Pound of Feathers, Pound of Gold

Which weighs more: a pound of feathers, or a pound of gold?

Close consideration of this riddle – and the conditions under which people tend to get it wrong – is helpful in understanding the limits of human rationality. It is a specific example which leads us to general principles of rationality failure.

These sorts of riddles and similar interpersonal language tricks (such as “Stupid says what?”) are especially popular among children but not among adults. Why is this the case? Partly because adults are more likely to have previously encountered and become familiar with their patterns, but there are other factors – including one very relevant one. Children tend to have less-developed capacities of impulse control.

It takes very little analysis to discover the ‘trick’ in the question; the concepts involved are relatively simple. But we’re confronted with the fact that people do answer it incorrectly, and that by manipulating aspects of the context in which the question is delivered, we can significantly increase the chance people will fall for it. What does this imply? That analysis is not being conducted in the erroneous cases, and that context is a contributing factor to whether people successfully engage in conceptual analysis. Specifically, that context determines whether people will counter their impulses long enough for analysis to be completed.

The key to these sorts of riddles is time pressure. If people feel free to take as much time as they like thinking over the question, they rarely fall for the trick. But if they’re trying to answer rapidly, they’ll screw up. Examples of situations that often result in such behavior include: competing against others to see who can be correct first, trying to demonstrate competence by investing little effort in answering, or encountering the question as part of a limited-duration examination. If several superficially-similar questions whose answer depends on retrieving facts from memory rather than performing logical analysis of the question are asked before the riddle is presented, that also tends to result in a wrong response.

The error occurs because of our weight-related associations with the concepts of ‘feathers’ and ‘gold’, our conditioned assumptions about the sorts of questions people are likely to ask, and a failure to inhibit the first impulses towards response. Feathers are far less dense than gold; any given volume of feathers will weigh far less than the same volume of the metal. Questions about a property rarely contain their own answers in a trivial way – we do not expect the defined quantities in the question to be equivalent relative to the property being asked about. And – this is the most vital aspect – it takes longer for our brains to process the question at a conceptual level than it does to activate our associations.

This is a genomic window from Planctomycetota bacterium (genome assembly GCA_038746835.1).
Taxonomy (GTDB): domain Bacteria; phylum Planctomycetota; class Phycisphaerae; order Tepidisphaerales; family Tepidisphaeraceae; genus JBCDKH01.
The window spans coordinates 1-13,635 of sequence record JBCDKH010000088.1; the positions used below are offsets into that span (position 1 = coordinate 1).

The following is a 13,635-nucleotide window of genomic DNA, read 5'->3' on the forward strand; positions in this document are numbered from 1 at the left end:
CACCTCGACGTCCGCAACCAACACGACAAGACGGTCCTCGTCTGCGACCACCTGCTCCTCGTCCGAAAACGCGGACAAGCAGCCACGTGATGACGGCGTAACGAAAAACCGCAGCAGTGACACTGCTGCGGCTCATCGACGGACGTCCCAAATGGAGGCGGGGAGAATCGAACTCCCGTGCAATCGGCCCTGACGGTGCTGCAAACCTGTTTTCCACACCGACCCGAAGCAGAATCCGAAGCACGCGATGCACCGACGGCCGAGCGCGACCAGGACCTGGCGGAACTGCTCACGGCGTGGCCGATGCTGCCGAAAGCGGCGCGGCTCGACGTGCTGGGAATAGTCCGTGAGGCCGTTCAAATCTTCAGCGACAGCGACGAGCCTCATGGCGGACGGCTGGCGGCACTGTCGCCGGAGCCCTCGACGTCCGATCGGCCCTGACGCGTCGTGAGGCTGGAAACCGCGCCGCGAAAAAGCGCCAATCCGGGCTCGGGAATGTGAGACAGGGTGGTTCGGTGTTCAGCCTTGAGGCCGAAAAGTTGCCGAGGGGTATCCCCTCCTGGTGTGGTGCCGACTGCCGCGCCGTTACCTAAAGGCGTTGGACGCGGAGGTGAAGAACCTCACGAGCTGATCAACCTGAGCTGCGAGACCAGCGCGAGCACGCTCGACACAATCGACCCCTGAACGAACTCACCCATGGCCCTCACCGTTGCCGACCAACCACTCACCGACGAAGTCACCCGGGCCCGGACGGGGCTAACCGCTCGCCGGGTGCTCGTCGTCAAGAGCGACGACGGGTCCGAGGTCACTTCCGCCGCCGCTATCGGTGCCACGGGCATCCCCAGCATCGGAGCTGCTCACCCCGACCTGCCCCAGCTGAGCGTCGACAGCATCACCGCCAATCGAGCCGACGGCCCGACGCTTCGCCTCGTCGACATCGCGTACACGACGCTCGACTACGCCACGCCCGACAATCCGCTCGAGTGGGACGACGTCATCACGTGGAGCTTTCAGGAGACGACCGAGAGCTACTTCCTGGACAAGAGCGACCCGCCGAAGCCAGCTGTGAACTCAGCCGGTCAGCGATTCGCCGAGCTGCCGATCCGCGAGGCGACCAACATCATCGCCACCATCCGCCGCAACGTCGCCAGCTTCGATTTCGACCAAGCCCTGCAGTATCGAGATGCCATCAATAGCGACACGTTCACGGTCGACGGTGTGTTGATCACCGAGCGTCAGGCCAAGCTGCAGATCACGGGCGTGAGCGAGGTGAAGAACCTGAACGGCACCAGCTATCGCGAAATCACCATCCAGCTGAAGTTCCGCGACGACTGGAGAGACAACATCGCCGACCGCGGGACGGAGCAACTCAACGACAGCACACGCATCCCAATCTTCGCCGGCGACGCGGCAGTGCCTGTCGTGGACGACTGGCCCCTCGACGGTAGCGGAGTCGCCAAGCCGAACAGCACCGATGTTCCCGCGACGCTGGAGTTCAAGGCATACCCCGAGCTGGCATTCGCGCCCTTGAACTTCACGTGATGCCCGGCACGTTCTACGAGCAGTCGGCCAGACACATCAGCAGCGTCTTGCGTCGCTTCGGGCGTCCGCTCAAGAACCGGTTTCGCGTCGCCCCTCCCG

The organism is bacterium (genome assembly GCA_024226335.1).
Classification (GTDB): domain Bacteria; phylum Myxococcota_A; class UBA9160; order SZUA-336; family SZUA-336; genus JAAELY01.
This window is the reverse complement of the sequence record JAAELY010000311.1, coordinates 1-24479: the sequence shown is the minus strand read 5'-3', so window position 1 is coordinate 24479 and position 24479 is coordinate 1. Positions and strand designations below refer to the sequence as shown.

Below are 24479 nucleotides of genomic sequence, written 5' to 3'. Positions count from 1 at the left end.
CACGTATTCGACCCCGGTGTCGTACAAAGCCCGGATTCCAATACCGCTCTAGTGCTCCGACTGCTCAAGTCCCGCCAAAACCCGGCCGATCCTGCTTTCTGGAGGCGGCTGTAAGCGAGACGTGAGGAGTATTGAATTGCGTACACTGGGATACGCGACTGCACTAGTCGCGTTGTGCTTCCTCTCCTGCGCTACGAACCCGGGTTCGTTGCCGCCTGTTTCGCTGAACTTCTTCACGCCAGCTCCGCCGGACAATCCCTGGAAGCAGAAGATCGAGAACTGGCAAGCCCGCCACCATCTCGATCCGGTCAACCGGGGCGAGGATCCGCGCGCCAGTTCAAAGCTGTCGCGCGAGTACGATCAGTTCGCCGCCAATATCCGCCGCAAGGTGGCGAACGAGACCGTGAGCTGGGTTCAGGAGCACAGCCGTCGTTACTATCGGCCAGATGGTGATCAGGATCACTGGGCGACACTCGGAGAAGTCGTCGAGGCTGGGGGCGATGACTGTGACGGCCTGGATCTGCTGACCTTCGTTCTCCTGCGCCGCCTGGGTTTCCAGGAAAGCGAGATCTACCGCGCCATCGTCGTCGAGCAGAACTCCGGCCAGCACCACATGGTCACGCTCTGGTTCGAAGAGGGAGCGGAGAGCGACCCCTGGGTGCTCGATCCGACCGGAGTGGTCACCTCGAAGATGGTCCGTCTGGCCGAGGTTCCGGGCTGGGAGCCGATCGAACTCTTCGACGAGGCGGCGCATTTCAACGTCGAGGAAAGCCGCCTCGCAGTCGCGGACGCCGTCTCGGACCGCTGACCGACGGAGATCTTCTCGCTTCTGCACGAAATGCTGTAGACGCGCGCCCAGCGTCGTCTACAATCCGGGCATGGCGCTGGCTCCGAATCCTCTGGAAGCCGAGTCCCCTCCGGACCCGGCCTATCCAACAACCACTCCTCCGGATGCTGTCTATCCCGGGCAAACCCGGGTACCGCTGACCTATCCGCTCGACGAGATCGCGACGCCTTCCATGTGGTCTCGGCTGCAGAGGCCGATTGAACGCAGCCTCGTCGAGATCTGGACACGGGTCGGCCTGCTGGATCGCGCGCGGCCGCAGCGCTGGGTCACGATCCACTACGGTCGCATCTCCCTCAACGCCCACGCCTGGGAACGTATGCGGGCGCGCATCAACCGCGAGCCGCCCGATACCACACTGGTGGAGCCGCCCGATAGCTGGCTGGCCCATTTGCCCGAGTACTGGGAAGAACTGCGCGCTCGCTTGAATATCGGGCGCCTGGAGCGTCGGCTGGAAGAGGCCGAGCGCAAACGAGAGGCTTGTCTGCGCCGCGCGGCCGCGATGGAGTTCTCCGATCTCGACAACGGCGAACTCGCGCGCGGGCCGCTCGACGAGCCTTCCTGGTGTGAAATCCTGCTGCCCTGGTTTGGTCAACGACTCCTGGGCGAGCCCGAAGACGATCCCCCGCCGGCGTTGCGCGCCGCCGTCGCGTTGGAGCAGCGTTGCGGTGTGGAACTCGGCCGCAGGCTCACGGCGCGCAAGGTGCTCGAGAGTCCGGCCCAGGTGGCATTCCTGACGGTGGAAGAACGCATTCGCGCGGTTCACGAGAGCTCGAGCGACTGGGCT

In the state of nature, organisms are often under intense pressure to produce results quickly. If they take too long, the resource they’re trying to exploit may be taken by a competitor – or worse, they may become exploited resources by a predator. So stimulus-response methods which produce generally-useful reactions tend to be favored over extremely accurate and precisely analysis that takes longer. As a consequence, natural modes of though available to humans favor rapid responses more than rigorous correctness – and in much the same way that the limits of our visual processing systems lead to optical illusions, which can be understood and thus constructed, the limits of our conceptual processing lead to inherent tendencies towards fallacies of reason, which can be exploited to produce riddles and language gags.

Just as other aspects of our behavioral response involve the repression of rudimentary reflexes, our thinking involves the inhibition of associational activation and reflexive reactions. The “more advanced” cognitive functions can take place only because the simpler, less resource-intensive, and faster functions are prevented from initiating responses before them.

In the wrestling match between the modern functions and the ancient ones they try to control, the more subtle and advanced features are at a distinct disadvantage. Which brings us to the next post.


One Response to “Pound of Feathers, Pound of Gold”

  1. Well, judging from the fact that a gram of gold is about £20.80 right now, £1 of gold currently has a mass of 48mg. I’m pretty sure that I could buy more than 48mg of feathers for £1, so I’d say a pound of feathers weighs more than a pound of gold.

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